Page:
Purpose: In this ongoing national case series, we document 25 new genetic testing cases in which tests were recommended, ordered, interpreted, or used incorrectly.
Methods: An invitation to submit cases of adverse events in genetic testing was issued to the general National Society of Genetic Counselors Listserv, the National Society of Genetic Counselors Cancer Special Interest Group members, private genetic counselor laboratory groups, and via social media platforms (i.e., Facebook, Twitter, LinkedIn). Examples highlighted in the invitation included errors in ordering, counseling, and/or interpretation of genetic testing and did not limit submissions to cases involving genetic testing for hereditary cancer predisposition. Clinical documentation, including pedigree, was requested. Twenty-six cases were accepted, and a thematic analysis was performed. Submitters were asked to approve the representation of their cases before manuscript submission.
Results: All submitted cases took place in the United States and were from cancer, pediatric, preconception, and general adult settings and involved both medical-grade and direct-to-consumer genetic testing with raw data analysis. In 8 cases, providers ordered the wrong genetic test. In 2 cases, multiple errors were made when genetic testing was ordered. In 3 cases, patients received incorrect information from providers because genetic test results were misinterpreted or because of limitations in the provider's knowledge of genetics. In 3 cases, pathogenic genetic variants identified were incorrectly assumed to completely explain the suspicious family histories of cancer. In 2 cases, patients received inadequate or no information with respect to genetic test results. In 2 cases, result interpretation/documentation by the testing laboratories was erroneous. In 2 cases, genetic counselors reinterpreted the results of people who had undergone direct-to-consumer genetic testing and/or clarifying medical-grade testing was ordered.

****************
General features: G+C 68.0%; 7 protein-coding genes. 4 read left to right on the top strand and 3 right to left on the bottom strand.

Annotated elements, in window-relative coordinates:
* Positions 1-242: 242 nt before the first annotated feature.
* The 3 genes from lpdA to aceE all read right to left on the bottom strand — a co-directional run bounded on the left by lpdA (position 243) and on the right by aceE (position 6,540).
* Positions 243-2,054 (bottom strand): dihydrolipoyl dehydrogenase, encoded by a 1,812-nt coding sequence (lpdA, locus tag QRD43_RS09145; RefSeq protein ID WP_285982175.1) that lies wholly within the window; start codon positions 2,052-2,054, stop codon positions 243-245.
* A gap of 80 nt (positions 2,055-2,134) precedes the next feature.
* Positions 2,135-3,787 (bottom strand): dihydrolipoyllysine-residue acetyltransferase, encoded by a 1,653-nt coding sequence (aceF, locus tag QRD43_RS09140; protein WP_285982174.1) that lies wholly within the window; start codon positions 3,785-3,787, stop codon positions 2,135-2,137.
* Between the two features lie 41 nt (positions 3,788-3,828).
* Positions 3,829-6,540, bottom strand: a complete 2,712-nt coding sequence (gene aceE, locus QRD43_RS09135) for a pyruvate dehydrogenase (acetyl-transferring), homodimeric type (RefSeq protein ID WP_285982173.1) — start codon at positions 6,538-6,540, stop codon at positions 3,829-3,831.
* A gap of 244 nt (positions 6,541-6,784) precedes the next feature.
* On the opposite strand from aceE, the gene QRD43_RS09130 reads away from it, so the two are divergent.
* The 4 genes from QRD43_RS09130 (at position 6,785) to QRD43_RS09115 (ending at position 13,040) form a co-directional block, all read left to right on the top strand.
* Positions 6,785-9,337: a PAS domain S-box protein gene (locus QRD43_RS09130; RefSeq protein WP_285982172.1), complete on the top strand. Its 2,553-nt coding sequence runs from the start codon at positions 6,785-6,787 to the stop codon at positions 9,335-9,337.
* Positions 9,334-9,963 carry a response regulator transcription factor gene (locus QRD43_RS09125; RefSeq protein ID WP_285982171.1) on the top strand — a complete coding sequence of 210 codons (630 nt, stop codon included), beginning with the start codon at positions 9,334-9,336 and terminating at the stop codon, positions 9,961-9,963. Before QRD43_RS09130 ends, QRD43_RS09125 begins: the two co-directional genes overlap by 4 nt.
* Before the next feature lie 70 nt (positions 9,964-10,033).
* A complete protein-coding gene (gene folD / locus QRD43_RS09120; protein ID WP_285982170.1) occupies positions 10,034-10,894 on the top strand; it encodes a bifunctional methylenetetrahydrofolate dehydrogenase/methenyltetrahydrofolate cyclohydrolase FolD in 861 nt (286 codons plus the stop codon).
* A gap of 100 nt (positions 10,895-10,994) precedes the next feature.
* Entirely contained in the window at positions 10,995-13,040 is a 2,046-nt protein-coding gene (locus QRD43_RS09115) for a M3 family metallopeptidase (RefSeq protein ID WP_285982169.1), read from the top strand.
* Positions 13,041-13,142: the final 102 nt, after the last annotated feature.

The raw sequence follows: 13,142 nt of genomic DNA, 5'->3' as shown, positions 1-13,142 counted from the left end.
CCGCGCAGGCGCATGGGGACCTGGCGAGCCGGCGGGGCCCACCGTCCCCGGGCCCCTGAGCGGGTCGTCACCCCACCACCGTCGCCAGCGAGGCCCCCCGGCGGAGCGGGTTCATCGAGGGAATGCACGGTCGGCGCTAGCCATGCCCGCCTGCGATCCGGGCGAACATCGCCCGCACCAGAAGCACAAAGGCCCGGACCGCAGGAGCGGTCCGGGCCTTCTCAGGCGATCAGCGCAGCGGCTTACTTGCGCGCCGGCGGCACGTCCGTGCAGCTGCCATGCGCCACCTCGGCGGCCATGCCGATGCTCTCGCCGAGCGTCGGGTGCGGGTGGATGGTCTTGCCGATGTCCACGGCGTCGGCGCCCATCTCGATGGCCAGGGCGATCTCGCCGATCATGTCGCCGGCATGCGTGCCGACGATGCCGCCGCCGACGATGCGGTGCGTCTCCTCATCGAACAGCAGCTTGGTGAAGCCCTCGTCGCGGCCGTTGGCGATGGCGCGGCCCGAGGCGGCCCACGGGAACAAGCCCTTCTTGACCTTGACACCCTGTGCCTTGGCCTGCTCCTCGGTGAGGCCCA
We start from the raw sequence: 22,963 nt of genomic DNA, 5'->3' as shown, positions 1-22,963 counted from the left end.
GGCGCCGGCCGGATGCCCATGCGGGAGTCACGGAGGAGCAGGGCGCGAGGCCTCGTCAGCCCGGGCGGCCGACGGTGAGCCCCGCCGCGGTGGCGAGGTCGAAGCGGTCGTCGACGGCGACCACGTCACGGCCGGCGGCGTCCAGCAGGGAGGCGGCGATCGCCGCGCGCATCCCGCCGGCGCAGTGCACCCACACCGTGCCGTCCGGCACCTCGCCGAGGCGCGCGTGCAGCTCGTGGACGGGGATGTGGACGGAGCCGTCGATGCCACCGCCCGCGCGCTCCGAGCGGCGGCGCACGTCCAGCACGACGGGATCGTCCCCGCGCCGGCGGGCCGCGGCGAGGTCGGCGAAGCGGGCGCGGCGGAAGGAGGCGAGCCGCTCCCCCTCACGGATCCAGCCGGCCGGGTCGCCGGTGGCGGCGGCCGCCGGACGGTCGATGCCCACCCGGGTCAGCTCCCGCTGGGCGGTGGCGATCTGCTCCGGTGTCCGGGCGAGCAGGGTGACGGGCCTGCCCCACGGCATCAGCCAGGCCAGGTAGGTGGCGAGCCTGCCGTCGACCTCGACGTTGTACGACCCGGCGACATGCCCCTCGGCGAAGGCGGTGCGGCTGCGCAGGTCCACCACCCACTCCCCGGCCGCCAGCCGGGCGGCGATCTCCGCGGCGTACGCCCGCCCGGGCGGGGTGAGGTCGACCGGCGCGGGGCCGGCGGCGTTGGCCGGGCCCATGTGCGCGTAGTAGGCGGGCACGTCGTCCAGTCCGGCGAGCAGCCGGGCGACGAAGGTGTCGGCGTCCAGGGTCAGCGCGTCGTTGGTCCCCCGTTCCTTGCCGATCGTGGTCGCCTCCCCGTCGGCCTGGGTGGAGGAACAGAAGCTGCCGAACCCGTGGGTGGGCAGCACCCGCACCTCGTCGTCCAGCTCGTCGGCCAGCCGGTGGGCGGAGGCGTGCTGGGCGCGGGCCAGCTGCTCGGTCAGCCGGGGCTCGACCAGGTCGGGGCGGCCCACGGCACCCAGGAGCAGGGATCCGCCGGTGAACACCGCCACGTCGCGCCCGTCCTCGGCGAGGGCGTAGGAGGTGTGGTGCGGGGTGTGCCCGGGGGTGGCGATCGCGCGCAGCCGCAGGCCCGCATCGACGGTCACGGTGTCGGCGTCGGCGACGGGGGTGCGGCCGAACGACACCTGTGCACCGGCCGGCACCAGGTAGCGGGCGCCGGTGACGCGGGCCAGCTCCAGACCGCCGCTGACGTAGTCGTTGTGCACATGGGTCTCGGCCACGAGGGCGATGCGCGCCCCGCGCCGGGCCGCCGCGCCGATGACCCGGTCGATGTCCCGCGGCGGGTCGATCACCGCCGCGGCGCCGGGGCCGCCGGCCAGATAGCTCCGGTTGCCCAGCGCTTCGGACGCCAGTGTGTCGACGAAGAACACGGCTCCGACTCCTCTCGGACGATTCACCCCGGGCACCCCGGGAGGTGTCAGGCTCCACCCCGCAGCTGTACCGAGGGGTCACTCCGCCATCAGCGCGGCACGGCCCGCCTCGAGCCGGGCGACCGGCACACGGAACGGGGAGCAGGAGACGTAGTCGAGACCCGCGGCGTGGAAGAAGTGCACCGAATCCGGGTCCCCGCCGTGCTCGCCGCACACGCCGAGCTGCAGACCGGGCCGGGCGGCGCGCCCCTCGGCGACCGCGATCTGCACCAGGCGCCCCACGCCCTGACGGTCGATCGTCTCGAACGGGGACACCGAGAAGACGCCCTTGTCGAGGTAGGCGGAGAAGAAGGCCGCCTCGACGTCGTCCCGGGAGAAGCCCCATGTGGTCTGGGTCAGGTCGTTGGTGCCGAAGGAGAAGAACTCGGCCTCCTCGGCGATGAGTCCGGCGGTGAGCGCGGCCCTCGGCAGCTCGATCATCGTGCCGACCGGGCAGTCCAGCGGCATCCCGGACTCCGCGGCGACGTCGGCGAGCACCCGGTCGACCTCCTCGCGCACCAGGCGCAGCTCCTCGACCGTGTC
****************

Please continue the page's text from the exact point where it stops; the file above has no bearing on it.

Discussion: As genetic testing continues to become more common and complex, it is clear that we must ensure that appropriate testing is ordered and that results are interpreted and used correctly. Access to certified genetic counselors continues to be an issue for some because of workforce limitations. Potential solutions involve action on multiple fronts: new genetic counseling delivery models, expanding the genetic counseling workforce, improving genetics and genomics education of nongenetics health care professionals, addressing health care policy barriers, and more. Genetic counselors have also positioned themselves in new roles to help patients and consumers as well as health care providers, systems, and payers adapt to new genetic testing technologies and models. The work to be done is significant, but so are the consequences of errors in genetic testing.